This course introduces basic concepts of programming and computer science, such as dynamic and static typing, dynamic memory allocation, objects and methods, binary representation of numbers, using an editor and compiler from the command line, running programs with arguments from the commmand line, using libraries, and the use of basic data structures such as arrays, lists, sets, and maps.
This course is particularly meant for students who did not learn programming in high school, but who enjoyed programming in CS101 and who want to develop their programming skills.
Every week there will be one lecture, and a three-hour lab. I will provide materials (lecture notes and on-line tutorials) that students sometimes need to study before coming to the lab. You will spend all three lab hours on a fun programming project. The difficulty of the projects will slowly increase over the semester. There will be no separate homeworks or projects, however, you will be asked to finish projects at home if you could not complete it during the lab.
I'm trying to make this webpage and the materials suitable for self-study, for students who cannot take CS109 or who quickly want to improve their programming skills (for instance during the semester break).
I have made a complete written tutorial that walks you through all the material in the course. Read the tutorials on The command line, Introduction to Kotlin, and Incremental testing, then start working on the programming projects. The difficulty of the projects increases slowly during the course. You'll need to read more of the tutorials as you progress through the projects.
In this course we will use the Kotlin programming language.
In my experience, students develop a style of programming in their first programming language. They find it difficult to learn a different style later, even if they switch to a different language. This means that students should start early to use a modern language that encourages writing clean and elegant code, and supports a good object-oriented and functional style.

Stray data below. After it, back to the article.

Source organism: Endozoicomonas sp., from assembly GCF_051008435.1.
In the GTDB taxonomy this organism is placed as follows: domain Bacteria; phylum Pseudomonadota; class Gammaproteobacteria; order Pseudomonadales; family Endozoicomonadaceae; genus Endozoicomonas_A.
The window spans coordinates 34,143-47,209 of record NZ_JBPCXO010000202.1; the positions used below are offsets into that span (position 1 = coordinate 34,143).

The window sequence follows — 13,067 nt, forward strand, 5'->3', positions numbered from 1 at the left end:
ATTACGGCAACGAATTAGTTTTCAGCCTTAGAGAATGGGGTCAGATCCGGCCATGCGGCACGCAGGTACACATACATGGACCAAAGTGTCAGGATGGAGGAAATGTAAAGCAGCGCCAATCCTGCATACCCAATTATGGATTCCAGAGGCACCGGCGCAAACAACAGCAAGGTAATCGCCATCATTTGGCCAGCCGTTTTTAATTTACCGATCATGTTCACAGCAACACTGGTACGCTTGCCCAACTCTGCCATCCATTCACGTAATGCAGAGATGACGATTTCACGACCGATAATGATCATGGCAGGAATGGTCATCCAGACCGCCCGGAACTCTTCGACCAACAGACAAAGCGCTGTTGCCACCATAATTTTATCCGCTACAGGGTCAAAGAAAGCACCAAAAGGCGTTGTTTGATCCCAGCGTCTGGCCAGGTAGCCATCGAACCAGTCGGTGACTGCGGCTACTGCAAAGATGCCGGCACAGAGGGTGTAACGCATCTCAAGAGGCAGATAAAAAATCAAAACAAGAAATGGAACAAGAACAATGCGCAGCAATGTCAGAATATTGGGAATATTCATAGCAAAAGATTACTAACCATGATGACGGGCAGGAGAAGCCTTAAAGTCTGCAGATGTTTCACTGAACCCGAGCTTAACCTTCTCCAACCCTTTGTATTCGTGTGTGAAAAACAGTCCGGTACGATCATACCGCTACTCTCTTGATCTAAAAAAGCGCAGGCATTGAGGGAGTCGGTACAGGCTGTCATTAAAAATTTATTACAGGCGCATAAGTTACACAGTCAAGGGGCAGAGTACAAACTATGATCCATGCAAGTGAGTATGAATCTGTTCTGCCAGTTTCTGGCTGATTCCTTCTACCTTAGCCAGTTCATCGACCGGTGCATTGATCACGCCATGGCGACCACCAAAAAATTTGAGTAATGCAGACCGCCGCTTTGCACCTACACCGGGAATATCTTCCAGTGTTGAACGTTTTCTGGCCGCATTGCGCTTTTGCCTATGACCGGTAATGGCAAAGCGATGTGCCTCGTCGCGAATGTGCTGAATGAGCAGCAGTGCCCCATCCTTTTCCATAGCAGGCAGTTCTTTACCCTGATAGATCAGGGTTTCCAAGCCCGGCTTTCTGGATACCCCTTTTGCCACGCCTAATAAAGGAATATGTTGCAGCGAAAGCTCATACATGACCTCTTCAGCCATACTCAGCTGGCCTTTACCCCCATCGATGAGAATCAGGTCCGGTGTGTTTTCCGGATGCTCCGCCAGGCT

Most students will still have to learn C++ and/or Java later during their studies—but I believe that after getting programming practice in Kotlin, they will be able to write better code in those languages as well.
Gabin and Daegeun offer an office hour once a week:
Here you can ask questions about the self-study material or the projects (or anything else related to the course). You can also come with your computer and program during the office hour, using it in the same way as the lab.
We will have one lecture per week, on Mondays from 16:00 to 17:15, in the joint classroom #2 (this is in building E3-2: if you take the corridor past Strikezone, go out of E3-1 and enter E3-2 through the door opposite to you, it's one of the first doors on the left).
Our programming lab takes place on Friday from 13:00 to 16:00. in classrooms #3, #4, and #5 of building E3-1, as follows:
All non-Korean speakers must be in classroom #4. In the other rooms, TAs will only speak Korean.
Programs will not be graded, because programming is part of the learning experience (it is not an exam).
However, students must submit all programming projects they have done. Grades will be deducted for missing labs without excuse, or for not submitting lab projects.
The final grade will be composed as follows (small changes reserved):